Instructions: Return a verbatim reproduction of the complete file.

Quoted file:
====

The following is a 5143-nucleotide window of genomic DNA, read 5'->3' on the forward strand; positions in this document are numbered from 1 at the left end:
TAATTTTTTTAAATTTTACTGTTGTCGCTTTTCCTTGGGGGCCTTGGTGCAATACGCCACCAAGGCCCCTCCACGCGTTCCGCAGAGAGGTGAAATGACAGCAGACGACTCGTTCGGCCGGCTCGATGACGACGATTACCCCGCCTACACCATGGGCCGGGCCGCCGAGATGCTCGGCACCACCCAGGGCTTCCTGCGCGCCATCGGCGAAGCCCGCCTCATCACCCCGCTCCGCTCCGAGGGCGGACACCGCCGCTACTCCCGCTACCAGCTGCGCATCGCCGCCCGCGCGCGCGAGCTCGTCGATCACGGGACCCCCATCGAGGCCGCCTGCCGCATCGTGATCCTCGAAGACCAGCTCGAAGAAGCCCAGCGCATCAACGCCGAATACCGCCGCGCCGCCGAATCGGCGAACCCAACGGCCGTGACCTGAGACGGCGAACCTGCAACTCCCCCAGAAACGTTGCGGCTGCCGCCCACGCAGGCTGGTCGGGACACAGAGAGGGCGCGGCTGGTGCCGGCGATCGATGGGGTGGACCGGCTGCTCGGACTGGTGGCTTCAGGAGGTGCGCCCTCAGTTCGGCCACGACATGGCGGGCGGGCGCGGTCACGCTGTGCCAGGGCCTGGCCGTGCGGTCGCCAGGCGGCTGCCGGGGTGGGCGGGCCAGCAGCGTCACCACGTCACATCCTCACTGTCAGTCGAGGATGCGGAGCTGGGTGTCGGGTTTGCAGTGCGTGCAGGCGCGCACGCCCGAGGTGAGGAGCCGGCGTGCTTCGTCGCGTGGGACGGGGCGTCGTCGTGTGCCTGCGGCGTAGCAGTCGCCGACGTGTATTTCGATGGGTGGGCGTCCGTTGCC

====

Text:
The following is a 5143-nucleotide window of genomic DNA, read 5'->3' on the forward strand; positions in this document are numbered from 1 at the left end:
TAATTTTTTTAAATTTTACTGTTGTCGCTTTTCCTTGGGGGCCTTGGTGCAATACGCCACCAAGGCCCCTCCACGCGTTCCGCAGAGAGGTGAAATGACAGCAGACGACTCGTTCGGCCGGCTCGATGACGACGATTACCCCGCCTACACCATGGGCCGGGCCGCCGAGATGCTCGGCACCACCCAGGGCTTCCTGCGCGCCATCGGCGAAGCCCGCCTCATCACCCCGCTCCGCTCCGAGGGCGGACACCGCCGCTACTCCCGCTACCAGCTGCGCATCGCCGCCCGCGCGCGCGAGCTCGTCGATCACGGGACCCCCATCGAGGCCGCCTGCCGCATCGTGATCCTCGAAGACCAGCTCGAAGAAGCCCAGCGCATCAACGCCGAATACCGCCGCGCCGCCGAATCGGCGAACCCAACGGCCGTGACCTGAGACGGCGAACCTGCAACTCCCCCAGAAACGTTGCGGCTGCCGCCCACGCAGGCTGGTCGGGACACAGAGAGGGCGCGGCTGGTGCCGGCGATCGATGGGGTGGACCGGCTGCTCGGACTGGTGGCTTCAGGAGGTGCGCCCTCAGTTCGGCCACGACATGGCGGGCGGGCGCGGTCACGCTGTGCCAGGGCCTGGCCGTGCGGTCGCCAGGCGGCTGCCGGGGTGGGCGGGCCAGCAGCGTCACCACGTCACATCCTCACTGTCAGTCGAGGATGCGGAGCTGGGTGTCGGGTTTGCAGTGCGTGCAGGCGCGCACGCCCGAGGTGAGGAGCCGGCGTGCTTCGTCGCGTGGGACGGGGCGTCGTCGTGTGCCTGCGGCGTAGCAGTCGCCGACGTGTATTTCGATGGGTGGGCGTCCGTTGCC